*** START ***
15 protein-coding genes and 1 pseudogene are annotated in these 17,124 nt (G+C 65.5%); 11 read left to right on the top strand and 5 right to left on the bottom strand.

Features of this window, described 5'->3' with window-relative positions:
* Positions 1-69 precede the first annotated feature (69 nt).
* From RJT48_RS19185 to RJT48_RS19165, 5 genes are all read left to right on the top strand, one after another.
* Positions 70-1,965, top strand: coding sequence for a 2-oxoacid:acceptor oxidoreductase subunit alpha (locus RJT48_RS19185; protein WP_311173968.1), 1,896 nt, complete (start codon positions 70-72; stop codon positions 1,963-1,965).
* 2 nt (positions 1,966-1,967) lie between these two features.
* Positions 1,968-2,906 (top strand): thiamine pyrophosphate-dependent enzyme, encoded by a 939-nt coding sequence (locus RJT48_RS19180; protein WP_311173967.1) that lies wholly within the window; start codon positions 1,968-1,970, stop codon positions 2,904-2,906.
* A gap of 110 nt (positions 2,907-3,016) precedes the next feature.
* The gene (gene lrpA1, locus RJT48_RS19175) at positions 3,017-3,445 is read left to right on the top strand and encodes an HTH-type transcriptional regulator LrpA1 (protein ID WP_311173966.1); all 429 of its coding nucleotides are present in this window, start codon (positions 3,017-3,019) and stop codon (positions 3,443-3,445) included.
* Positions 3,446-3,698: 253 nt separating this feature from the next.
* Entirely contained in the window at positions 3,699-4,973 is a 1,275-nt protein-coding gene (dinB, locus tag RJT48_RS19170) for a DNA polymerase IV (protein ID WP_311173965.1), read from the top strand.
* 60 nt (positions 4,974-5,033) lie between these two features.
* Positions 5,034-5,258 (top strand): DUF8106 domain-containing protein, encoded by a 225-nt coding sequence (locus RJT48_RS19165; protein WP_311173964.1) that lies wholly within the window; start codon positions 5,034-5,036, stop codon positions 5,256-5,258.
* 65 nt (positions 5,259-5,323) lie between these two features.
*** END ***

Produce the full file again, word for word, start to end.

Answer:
15 protein-coding genes and 1 pseudogene are annotated in these 17,124 nt (G+C 65.5%); 11 read left to right on the top strand and 5 right to left on the bottom strand.

Features of this window, described 5'->3' with window-relative positions:
* Positions 1-69 precede the first annotated feature (69 nt).
* From RJT48_RS19185 to RJT48_RS19165, 5 genes are all read left to right on the top strand, one after another.
* Positions 70-1,965, top strand: coding sequence for a 2-oxoacid:acceptor oxidoreductase subunit alpha (locus RJT48_RS19185; protein WP_311173968.1), 1,896 nt, complete (start codon positions 70-72; stop codon positions 1,963-1,965).
* 2 nt (positions 1,966-1,967) lie between these two features.
* Positions 1,968-2,906 (top strand): thiamine pyrophosphate-dependent enzyme, encoded by a 939-nt coding sequence (locus RJT48_RS19180; protein WP_311173967.1) that lies wholly within the window; start codon positions 1,968-1,970, stop codon positions 2,904-2,906.
* A gap of 110 nt (positions 2,907-3,016) precedes the next feature.
* The gene (gene lrpA1, locus RJT48_RS19175) at positions 3,017-3,445 is read left to right on the top strand and encodes an HTH-type transcriptional regulator LrpA1 (protein ID WP_311173966.1); all 429 of its coding nucleotides are present in this window, start codon (positions 3,017-3,019) and stop codon (positions 3,443-3,445) included.
* Positions 3,446-3,698: 253 nt separating this feature from the next.
* Entirely contained in the window at positions 3,699-4,973 is a 1,275-nt protein-coding gene (dinB, locus tag RJT48_RS19170) for a DNA polymerase IV (protein ID WP_311173965.1), read from the top strand.
* 60 nt (positions 4,974-5,033) lie between these two features.
* Positions 5,034-5,258 (top strand): DUF8106 domain-containing protein, encoded by a 225-nt coding sequence (locus RJT48_RS19165; protein WP_311173964.1) that lies wholly within the window; start codon positions 5,034-5,036, stop codon positions 5,256-5,258.
* 65 nt (positions 5,259-5,323) lie between these two features.